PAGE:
“We are all extremely grateful for the hard work and dedication of NHS staff, including nurses, and deeply regret that some union members have voted for strike action,” Health Secretary Steve Barclay said in a public announcement statement.
For Somers, the decision to go on strike was not easy. “I know it’s not in a nurse’s nature to go on strike… But I think our voices need to be heard,” she said. “I don’t think the general public and the government fully understand that it’s not just about pay. It’s about more than that.”
The young graduate became a nurse just two months ago, inspired to take up the profession after seeing her grandmother receive good care at the hospice. But soon after she started work, the strain of breastfeeding became apparent and overwhelming, she said. “It was so busy on my first shift in trauma that I remember thinking ‘what have I gotten myself into?’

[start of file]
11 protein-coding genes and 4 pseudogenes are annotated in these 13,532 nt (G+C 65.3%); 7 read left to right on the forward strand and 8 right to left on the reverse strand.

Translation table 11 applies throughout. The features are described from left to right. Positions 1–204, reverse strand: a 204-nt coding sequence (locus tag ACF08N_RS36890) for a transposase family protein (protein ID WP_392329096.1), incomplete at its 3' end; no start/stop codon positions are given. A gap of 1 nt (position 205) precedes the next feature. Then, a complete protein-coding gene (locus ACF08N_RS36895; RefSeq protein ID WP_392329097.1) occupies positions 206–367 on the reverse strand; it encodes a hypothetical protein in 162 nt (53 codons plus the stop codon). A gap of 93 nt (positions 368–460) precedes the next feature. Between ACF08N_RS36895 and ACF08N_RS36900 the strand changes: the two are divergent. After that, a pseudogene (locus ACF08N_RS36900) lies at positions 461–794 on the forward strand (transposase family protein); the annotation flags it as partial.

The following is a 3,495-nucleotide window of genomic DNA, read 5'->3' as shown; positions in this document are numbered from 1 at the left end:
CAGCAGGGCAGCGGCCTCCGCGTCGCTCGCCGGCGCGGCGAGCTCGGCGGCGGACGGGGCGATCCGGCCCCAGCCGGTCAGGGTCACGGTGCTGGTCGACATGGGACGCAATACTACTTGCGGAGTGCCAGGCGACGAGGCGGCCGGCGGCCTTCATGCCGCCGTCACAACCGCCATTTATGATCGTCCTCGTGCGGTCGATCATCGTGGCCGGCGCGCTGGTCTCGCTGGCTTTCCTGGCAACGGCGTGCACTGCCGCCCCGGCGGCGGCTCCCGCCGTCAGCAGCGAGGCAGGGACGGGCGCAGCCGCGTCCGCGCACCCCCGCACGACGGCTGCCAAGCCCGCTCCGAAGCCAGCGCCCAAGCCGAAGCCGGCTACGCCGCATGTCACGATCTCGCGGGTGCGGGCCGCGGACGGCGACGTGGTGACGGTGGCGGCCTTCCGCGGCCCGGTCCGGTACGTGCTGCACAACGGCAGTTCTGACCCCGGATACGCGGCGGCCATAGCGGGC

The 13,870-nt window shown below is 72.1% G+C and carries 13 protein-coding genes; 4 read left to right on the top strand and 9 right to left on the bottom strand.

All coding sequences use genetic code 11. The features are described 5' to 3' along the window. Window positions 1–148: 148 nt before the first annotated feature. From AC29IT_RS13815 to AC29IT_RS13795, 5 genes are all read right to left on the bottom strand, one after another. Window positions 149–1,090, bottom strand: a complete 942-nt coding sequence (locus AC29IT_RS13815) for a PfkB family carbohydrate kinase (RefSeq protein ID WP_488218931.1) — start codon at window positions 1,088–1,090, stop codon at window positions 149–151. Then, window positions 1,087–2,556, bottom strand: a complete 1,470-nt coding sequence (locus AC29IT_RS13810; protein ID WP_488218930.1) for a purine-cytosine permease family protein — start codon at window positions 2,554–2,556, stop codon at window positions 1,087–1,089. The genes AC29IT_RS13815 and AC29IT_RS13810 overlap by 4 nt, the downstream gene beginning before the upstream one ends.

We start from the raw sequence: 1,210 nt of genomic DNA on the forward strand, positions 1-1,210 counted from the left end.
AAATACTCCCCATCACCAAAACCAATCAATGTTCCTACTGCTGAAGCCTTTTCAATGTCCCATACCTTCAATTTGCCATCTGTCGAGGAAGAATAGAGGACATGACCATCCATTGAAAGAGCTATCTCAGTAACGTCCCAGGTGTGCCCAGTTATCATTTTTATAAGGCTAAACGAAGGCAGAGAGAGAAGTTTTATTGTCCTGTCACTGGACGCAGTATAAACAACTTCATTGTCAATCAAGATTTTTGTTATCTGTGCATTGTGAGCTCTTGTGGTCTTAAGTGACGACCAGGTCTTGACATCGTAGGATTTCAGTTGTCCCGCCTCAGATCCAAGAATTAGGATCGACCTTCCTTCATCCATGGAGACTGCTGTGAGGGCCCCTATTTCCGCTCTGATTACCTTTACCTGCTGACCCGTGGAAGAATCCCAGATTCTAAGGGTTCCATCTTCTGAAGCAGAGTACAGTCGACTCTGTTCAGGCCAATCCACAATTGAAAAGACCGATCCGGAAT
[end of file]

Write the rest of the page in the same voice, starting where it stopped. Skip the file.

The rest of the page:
“If I had more resources, I could provide patients with higher quality care,” Somers continued.
Protesters from the Royal College of Nursing demonstrate outside the Conservative Party conference at the ICC in Birmingham, England, on October 3.
The decision to go on strike did not come easily to Siobhan Aston in Scotland either. The 43-year-old, who has worked as a rehabilitation nurse for almost a decade, was pushed out of line after spending all of last year working in an understaffed COVID-19 unit.
“It was a juggling act for management on a daily basis to figure out how to care for covid patients,” she recalled. “On top of that you had a lot of staff coming into contact with covid so it was a very stressful time.”